An Interview With The Salvation Army’s David Jeffrey
On the eve of Pope Francis’ visit to the U.S. in September, Bread for the World gathered about 100 top religious leaders from Christian, Jewish, and Muslim denominations and organizations across the country in Washington, D.C., for a summit about ending hunger. Many of them committed themselves to ending hunger by 2030 by signing the Interfaith Religious Leaders’ Pledge to End Hunger.
Among the faith leaders at the summit was David Jeffrey, National Commander of The Salvation Army in the United States. Excerpts from an interview he had with Marco Grimaldo, Bread’s senior national associate for Latino engagement, follow.
“…to preach the Gospel of Jesus Christ and to meet human needs in His name without discrimination.”
from The Salvation Army mission statement
Q. How does your faith inform how or why we seek an end to hunger?
David Jeffrey: I think one of the most poignant passages for me is Matthew chapter 25. When Jesus is talking about the end of time, and he’s talking about when the king of glory gathers all the nations together, that he’s going to separate the sheep and the goats as a shepherd would. He’s going to say to those on his right, “Come and receive the inheritance I’ve prepared for you from the beginning of the world.”
The reason they were to receive it, he says, is, “Because when I was hungry you gave me something to eat. When I was naked you clothed me. When I was sick you visited me. When I was in prison you came to see me.”
Jesus said, “When you did it unto the least of these, my brothers and sisters, you did it unto me.”
Jesus came and was basically homeless after his early years of living in Nazareth. He became an itinerant preacher, traveling throughout Galilee and Jerusalem. He had a real love and concern for the poor. I think if he were with us today he would be among the homeless. He would be reaching out and touching them. He would be among those in our society that would be considered outcasts because he had a real concern for the poor, because when he himself came, he left the glories of heaven and he became like one of us.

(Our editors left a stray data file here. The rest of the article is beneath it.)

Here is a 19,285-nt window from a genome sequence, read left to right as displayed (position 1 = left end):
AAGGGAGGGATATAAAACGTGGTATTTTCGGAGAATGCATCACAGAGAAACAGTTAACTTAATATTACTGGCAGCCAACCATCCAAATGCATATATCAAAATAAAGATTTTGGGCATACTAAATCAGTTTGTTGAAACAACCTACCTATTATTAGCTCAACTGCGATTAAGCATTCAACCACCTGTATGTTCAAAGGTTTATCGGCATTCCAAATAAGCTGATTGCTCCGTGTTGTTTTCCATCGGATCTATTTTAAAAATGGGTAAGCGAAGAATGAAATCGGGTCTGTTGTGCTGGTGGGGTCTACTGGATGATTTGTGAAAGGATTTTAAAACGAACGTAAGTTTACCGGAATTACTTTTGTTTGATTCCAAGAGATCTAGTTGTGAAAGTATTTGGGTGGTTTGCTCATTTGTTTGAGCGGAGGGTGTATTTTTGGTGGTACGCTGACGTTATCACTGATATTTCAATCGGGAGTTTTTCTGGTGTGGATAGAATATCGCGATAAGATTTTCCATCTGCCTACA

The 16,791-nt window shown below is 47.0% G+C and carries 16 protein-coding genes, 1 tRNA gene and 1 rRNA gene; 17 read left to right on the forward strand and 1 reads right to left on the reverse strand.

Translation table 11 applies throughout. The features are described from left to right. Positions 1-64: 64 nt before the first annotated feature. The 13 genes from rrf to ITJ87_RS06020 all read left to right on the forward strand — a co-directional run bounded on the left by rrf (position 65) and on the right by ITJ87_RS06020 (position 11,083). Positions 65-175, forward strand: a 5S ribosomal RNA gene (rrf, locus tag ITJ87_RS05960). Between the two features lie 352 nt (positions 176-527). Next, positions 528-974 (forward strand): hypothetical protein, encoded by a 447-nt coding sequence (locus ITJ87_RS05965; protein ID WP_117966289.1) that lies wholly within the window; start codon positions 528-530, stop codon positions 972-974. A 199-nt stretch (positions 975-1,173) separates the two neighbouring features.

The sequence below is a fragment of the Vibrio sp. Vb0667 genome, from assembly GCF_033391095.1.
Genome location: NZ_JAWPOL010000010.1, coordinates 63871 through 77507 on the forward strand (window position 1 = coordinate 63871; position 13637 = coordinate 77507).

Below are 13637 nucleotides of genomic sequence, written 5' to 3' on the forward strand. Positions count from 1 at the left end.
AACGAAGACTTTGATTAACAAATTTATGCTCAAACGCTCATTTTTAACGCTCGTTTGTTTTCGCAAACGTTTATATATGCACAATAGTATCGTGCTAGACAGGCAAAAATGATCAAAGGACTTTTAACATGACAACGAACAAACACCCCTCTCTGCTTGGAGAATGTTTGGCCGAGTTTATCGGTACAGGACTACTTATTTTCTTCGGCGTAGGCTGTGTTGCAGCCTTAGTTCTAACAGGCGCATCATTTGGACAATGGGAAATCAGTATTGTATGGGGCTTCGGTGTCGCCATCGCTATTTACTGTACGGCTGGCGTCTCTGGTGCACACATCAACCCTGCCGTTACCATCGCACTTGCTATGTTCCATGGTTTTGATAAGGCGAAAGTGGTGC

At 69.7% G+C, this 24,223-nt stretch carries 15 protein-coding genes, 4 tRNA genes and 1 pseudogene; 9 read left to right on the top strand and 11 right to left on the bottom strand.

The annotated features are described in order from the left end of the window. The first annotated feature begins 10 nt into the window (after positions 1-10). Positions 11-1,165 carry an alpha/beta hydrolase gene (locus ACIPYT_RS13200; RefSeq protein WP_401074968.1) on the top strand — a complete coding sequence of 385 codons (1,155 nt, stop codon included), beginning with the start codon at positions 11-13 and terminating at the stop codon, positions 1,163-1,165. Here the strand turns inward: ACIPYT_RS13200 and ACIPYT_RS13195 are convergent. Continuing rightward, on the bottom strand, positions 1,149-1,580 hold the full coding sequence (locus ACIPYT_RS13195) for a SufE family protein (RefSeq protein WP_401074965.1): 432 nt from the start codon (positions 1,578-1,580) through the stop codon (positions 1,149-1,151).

Q. What would it mean if we could see an end to hunger in our lifetime?
DJ: It would mean a great deal…Even though we’ve made great progress in the past 20 to 25 years by cutting the poverty level in the world by half, we still have a long way to go. There’s still over a billion people around the world who are living in abject poverty, and there are 47 million people in the United States who live in poverty… today in America we’ll [The Salvation Army] feed 161,000 meals. Tonight we’ll sleep 29,000 people in our shelters, and with basic social services, we’ll serve about 18 million people this year. It’s about one person every two seconds, but we want to do more than just maybe meet people one time and just meet their need on that one particular day. But how can we break this cycle of intergenerational poverty?
Q. How can we be stronger advocates for hungry people?
DJ: First of all, people have to be aware that there is a need. I think people need to educate themselves and read about what can be done. I think folks can volunteer to help those that are needy, and I think that we can all be involved in advocating for the poor by writing our congressman or speaking out on behalf of the poor…
We can have our relationship to God, but I think it was John Wesley that said, “All holiness is social holiness.” It’s how we treat each other. It’s how we respect each other that really makes the difference. I think one of the basic tenets of all faiths is that we have to be concerned for other people.
The Salvation Army’s annual red kettle campaign began at Thanksgiving and will continue through Advent and conclude on Christmas Eve. Seeing the ubiquitous red kettle for the collection of change at grocery stores and other shopping places is a reminder of the many organizations across the country and around the world that are helping to address hunger and poverty along with Bread for the World.
Editor’s note: Bread’s church relations department maintains the organization’s relationship with The Salvation Army, one of its national religious partners.